A dental bridge typically consists of two or more specially fitted crowns that are placed on the abutment or anchoring teeth on either side of the space formed by your missing tooth or teeth. Fixed bridges are strong and reliable, and in most cases, they feel and look very much like natural teeth.
The pontic is the false tooth that fill gap between the abutment teeth, and they’re usually made from gold, porcelain, alloys, or a combination of materials. The anchor teeth can be your natural teeth or implants and they act as the main support for your bridge.
In order to even consider the design and construction of a dental bridge, two stable, healthy, abutment teeth must be factored into the equation. Preparing them includes contouring and reshaping them by removing enough teeth enamel to provide space for a crown to be mounted on top of the remaining tooth stub. The removal of your anchor teeth’s original shape and structure is the biggest disadvantage associated with traditional dental bridge designs. This causes the loss of significant amounts of healthy tooth tissue which can weaken the tooth, reducing its longevity potential.
In contrast, bridge restorations that are designed and supported exclusively by dental implants, offer a big plus to the adjacent natural teeth which will remain unscathed during the treatment process.
Fixed bridges are strong and reliable and in most cases they feel and look very much like natural teeth. Dental bridges can last 5 – 15 years and even longer if they remain stable, and if your personal hygiene and home care is maintained at a high level.
Disadvantages of Dental Bridges:
Please be advised, if something goes seriously awry with one of your abutment teeth, your entire dental bridge could be compromised. For example, if you develop a deep cavity, infection or periodontal (gum) disease with either supporting tooth, then you may lose the entire bridge. Therefore, the space involved, design, fit and loading capacity, along with the diagnosis of whether to do a bridge or not is critical.
A common error when making a dental bridge is their often too long. According to physical law (Ante’s Law), the longer the span of the bridge, the more force is placed on the abutment teeth. This excessive force can cause intolerable stress on the adjoining abutment teeth. Therefore, careful consideration of the biting forces, relative to your dynamic occlusion and what you eat determines what should be done.
The biggest disadvantage with dental bridges is the tooth preparation, especially if it involves young teeth with little or no restorations. We really don’t like preparing these virgin teeth to act as abutments, because studies indicate that these young teeth will most likely need root canal therapy in the future.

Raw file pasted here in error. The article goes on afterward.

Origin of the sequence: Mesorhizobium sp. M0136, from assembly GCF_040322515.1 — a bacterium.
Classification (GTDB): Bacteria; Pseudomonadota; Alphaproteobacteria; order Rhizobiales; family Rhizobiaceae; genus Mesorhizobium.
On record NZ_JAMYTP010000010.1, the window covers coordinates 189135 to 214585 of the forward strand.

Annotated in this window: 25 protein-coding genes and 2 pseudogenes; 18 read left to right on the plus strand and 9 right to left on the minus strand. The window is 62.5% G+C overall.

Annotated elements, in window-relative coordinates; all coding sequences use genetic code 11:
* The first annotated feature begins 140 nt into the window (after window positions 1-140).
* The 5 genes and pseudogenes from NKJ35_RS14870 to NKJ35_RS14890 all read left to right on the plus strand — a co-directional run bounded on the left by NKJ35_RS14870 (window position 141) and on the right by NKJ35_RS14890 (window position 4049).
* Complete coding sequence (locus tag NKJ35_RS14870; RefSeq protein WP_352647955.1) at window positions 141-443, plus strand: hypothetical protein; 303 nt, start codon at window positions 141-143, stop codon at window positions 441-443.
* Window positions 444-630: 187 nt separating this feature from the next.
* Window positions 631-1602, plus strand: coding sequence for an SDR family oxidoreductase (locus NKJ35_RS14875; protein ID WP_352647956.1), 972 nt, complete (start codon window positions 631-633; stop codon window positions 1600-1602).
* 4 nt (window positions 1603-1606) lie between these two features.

There are other crucial factors and important aspects that come into play and must be considered as follows prior to determining your eligibility:
- Dental bridges are usually small, lightweight, providing excellent chewing comfort
- They correct and redistribute the normal bite force, compromised by your missing teeth
- Getting used to your new dental bridge is usually easy and comfortable
- Helps maintain the shape of your face
- Controls shifting and moving of adjoining teeth
- Enhances your natural speaking and eating ability
- The longevity factor and general prognosis is good, if your hygiene and home care is maintained at a heightened level
What are the advantages of dental bridges over dental implants?
This is an important question and it should be considered whenever you’re thinking about using dental implants. Please note the examples shown below to illustrate this point.
Let’s say you have two broken down teeth next to the missing space.
This is a perfect example of why you should consider a dental bridge, as both of these teeth require crowns to protect them from future breakage disease or decay. It is mandatory for the long-term health and functionality of the teeth that they are examined thoroughly and carefully considered. We must make sure they’re stable (no movement), the roots are long enough, and you have enough teeth remaining to support this bridge.
Another strong advantage is that bridges can be done quickly. In fact, at Berkeley Lake Dental, it could be done in the same day. There is another reason why installing dental bridges makes sense, and it’s directly related to a patient’s health condition and concerns. Some patients are not capable of undergoing implant or other larger surgical procedures due to cancer, diabetes, certain medications or autoimmune disease. Furthermore, because of your unique oral condition you may not want to engage in a complex bone reconstruction or implant surgery.
You may choose to go with a bridge if you have very little bone, which requires an extensive bone grafting procedure in order to safely support an implant.
All of this can be minimized and eliminated with careful planning and if the procedures are performed under the care of a competent and reputable surgeon.
What about implants supported bridges?
Using implants to support a bridge is an excellent way to save costs, by spacing your implants apart it will make them easier to clean and maintain. If you can’t clean around your implants well, then you risk the development of premature bone loss.